Olympus PEN E-PL10 Review
The Olympus PEN E-PL10 is a new entry-level mirrorless camera that replaces the 2-year-old E-PL9 model.
The Olympus PEN E-PL10 has exactly the same 16.1 megapixel Live MOS sensor found in its predecessor, but the image processor has been upgraded to the faster TruePic VIII model found in Olympus’ professional models.
It features in-body image stabilization, rated for up to 3.5-stops of compensation with the M.Zuiko Digital ED 14-42mm F3.5-5.6 EZ lens kit lens.
On the video side, the E-PL10 offers 4K 30p recording, plus 1080p, with the ability to extract still images from videos.
Other key features of the Olympus E-PL10 include a 3-inch flip-down LCD touchscreen, Wi-Fi and Bluetooth connectivity, 16 Art Filter options, a sensitivity range of ISO 100-25600, 8.6 fps frames per second burst shooting with AF/AE tracking, 121 contrast-detection AF points, and Live Composite, Multi Exposure and Silent shooting modes.
The E-PL10 is available is available in white, black, and brown, priced at £549.99 and in a kit with the M.Zuiko Digital ED 14-42mm F3.5-5.6 EZ zoom lens at £649.99.
Ease of Use
|Front of the Olympus PEN E-PL10|
Olympus’ E-PL10 is the latest in a long line of PEN ‘Lite’ cameras, with this particular iteration updating the E-PL9 of 2018. Being the ‘Lite’ version, not only is this inevitably the entry level model in its maker’s current range, which also includes the PEN F and OM-D E-M5, E-M1 and E-M1X models, but its feature set has been once again engineered to appeal to bloggers, ‘vloggers’ and those perhaps trading up from a smartphone for the first time.
The white and silver model with gold detailing we had in for review certainly looks like it has been styled with the Instagram generation in mind. It’s something you’ll want to show off. Alternative body colour options include regular non-nonsense black, plus a milky coffee-hued brown.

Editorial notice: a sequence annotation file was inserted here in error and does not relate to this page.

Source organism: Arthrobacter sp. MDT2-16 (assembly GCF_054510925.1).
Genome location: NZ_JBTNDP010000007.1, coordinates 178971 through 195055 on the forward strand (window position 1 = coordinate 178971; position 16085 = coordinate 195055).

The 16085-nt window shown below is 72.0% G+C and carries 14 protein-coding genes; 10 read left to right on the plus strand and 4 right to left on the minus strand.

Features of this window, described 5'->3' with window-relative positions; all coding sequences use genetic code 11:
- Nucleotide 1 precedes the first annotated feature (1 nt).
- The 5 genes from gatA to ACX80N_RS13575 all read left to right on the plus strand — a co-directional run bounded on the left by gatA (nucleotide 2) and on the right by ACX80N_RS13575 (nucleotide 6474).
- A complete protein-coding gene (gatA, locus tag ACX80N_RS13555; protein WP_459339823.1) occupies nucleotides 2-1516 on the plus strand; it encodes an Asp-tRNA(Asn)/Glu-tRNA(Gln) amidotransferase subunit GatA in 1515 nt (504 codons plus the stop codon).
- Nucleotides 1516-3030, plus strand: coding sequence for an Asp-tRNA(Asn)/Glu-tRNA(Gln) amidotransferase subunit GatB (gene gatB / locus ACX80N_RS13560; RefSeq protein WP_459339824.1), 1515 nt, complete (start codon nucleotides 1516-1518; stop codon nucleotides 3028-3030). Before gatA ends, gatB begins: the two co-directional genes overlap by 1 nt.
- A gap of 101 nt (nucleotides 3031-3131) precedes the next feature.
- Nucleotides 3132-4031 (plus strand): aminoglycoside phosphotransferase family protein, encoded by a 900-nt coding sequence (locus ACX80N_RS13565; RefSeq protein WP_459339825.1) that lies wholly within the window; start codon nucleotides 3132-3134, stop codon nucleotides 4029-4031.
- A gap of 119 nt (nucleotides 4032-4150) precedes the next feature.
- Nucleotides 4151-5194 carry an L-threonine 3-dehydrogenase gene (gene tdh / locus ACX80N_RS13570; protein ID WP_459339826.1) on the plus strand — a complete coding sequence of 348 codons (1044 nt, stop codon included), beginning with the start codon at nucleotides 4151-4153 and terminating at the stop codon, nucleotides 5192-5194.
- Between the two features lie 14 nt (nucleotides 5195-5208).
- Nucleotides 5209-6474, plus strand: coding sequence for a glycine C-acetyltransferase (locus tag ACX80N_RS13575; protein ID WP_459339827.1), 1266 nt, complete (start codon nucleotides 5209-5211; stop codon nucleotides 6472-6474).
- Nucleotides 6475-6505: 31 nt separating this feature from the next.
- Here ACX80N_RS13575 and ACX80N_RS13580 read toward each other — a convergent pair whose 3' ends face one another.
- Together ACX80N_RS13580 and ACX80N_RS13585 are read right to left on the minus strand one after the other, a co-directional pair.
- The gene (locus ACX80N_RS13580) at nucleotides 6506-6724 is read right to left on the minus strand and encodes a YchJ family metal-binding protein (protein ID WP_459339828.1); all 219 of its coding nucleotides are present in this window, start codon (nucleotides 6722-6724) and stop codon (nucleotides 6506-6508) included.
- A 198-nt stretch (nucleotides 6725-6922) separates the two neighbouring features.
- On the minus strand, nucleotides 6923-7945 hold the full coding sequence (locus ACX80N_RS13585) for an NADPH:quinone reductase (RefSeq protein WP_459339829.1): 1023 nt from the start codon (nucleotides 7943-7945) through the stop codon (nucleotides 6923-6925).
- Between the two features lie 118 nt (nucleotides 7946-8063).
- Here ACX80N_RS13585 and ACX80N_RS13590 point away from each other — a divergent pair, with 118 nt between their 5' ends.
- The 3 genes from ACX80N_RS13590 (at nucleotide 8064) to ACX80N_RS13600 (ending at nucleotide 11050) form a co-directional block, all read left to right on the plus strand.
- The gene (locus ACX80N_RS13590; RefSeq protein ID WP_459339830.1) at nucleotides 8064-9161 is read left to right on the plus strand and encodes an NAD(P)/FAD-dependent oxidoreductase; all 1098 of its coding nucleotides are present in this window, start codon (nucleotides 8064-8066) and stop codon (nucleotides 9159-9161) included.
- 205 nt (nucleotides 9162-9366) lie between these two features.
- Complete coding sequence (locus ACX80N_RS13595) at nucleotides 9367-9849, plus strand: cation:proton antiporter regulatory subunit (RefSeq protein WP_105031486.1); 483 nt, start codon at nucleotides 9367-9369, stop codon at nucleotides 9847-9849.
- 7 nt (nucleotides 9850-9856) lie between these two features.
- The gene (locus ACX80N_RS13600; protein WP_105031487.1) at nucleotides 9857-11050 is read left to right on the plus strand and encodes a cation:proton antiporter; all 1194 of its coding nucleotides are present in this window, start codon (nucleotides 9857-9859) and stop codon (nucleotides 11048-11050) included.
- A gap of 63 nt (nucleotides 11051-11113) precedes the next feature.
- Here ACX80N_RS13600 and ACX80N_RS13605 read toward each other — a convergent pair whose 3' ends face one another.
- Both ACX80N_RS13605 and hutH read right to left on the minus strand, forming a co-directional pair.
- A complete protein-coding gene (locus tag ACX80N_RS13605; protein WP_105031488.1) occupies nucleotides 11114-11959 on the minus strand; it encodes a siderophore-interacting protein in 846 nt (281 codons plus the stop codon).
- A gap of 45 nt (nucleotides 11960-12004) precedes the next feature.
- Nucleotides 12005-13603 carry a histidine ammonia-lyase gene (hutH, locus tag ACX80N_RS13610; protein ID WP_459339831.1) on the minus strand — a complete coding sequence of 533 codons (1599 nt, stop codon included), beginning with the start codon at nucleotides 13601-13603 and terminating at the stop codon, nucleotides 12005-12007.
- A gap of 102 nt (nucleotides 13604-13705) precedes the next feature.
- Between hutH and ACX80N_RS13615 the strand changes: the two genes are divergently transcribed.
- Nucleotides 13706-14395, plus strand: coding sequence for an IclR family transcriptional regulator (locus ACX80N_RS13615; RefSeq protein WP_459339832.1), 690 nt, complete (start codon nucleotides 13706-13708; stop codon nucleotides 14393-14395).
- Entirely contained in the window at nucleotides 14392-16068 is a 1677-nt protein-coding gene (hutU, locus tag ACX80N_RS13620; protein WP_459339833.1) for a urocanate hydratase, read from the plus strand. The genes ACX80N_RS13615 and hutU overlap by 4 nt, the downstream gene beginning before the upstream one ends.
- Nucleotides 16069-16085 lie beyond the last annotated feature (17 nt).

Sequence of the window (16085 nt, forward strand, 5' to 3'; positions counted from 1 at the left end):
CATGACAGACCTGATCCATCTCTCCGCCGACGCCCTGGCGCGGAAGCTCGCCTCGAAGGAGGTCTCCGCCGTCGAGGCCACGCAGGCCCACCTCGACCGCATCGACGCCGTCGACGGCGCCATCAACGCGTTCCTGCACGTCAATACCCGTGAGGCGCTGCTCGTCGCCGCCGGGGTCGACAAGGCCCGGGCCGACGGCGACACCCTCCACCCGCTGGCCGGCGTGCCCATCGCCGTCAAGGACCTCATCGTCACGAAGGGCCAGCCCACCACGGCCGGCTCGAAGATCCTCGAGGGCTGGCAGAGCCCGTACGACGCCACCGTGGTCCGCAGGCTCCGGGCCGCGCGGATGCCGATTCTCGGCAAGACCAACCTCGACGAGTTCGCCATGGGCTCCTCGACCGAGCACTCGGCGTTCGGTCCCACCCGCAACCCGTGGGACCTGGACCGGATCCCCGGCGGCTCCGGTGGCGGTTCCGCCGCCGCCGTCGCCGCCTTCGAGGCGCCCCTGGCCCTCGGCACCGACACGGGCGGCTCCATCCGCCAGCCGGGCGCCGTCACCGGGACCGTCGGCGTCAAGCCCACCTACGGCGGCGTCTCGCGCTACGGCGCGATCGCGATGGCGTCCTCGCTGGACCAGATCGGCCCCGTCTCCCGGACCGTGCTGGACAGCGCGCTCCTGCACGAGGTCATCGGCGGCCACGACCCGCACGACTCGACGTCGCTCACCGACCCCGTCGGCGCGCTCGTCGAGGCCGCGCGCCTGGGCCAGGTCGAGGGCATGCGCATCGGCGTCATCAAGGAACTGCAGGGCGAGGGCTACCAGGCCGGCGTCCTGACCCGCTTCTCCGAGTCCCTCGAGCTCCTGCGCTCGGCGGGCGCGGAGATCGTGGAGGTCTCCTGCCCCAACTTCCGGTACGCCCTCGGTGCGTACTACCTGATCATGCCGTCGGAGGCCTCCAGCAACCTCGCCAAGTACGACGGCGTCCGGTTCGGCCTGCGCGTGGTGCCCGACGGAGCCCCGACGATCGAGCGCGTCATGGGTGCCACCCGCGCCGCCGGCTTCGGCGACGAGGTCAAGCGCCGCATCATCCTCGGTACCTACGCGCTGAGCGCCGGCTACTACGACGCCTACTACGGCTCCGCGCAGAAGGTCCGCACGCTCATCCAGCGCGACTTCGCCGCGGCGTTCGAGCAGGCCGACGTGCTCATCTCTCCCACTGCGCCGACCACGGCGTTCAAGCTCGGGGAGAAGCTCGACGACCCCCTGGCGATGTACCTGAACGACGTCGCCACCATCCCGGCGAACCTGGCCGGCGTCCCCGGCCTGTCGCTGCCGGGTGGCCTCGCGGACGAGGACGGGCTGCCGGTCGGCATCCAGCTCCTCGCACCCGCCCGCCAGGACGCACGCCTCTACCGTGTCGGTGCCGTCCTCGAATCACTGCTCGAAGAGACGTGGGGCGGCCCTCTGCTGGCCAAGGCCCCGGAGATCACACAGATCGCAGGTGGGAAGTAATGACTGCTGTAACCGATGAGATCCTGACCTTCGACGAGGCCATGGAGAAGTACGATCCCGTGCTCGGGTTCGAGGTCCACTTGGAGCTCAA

It has to be said that the build and the control layout of the E-PL10 is nevertheless more thought out, sophisticated and solid than one might expect, given the above. Its robustness and lack of telltale plastic-y feel should reassure potential enthusiasts who may be looking to swap DSLR for mirrorless and try it out without spending a small fortune.
Its manufacturer is describing the camera as lighter than a bottle of water – in other words something which most people will carry around with them daily – albeit without specifying said bottle size. Finding the camera may prove harder, however. Initially at least, in the UK this model was only being sold direct via Olympus’ online shop, at £549.99, or in a bundle with a 14-42mm f/3.5-5.6 EZ lens at £649.99.
|Rear of the Olympus PEN E-PL10|
At first glance the E-PL10 looks very similar to its E-Pl9 predecessor, save for the new model name etched into the slim pop-up flash on its top plate. Headline features see Olympus once again sticking with a resolution of 16 megapixels from a Four Thirds CMOS sensor, when most competitors have stuck around the 20MP mark. We do get the expected 4K video option here though, a latest generation TruePic VIII processor to handle all the resulting data crunching, plus in-body image stabilization the equivalent of an extra 3.5 stops of exposure.
The 3-inch LCD screen should appeal to nostalgia lovers with Meccano sets in the loft as, on industrial looking armatures, it can be pivoted outwards, then up, out, around and down to face the subject for those inevitable selfies. Touch AF and touch shutter operation feature as standard, while Wi-Fi and Bluetooth connectivity are also on board for pairing the camera with the user’s ‘smart’ device.
One of Olympus’ creative features which has long set it apart from many others is the list of Art Filters on board – here there are 16, including the ever popular pin hole camera and pop art style effects. These have been given a new Fine Tune function too; as it sounds letting the user adjust the intensity of the effect while checking the result on screen. More interestingly still for newbies and enthusiasts alike we get an ‘AP’ or Advanced Photo mode, featuring pre-sets for multiple exposure and HDR images, as well as auto exposure and focus bracketing settings.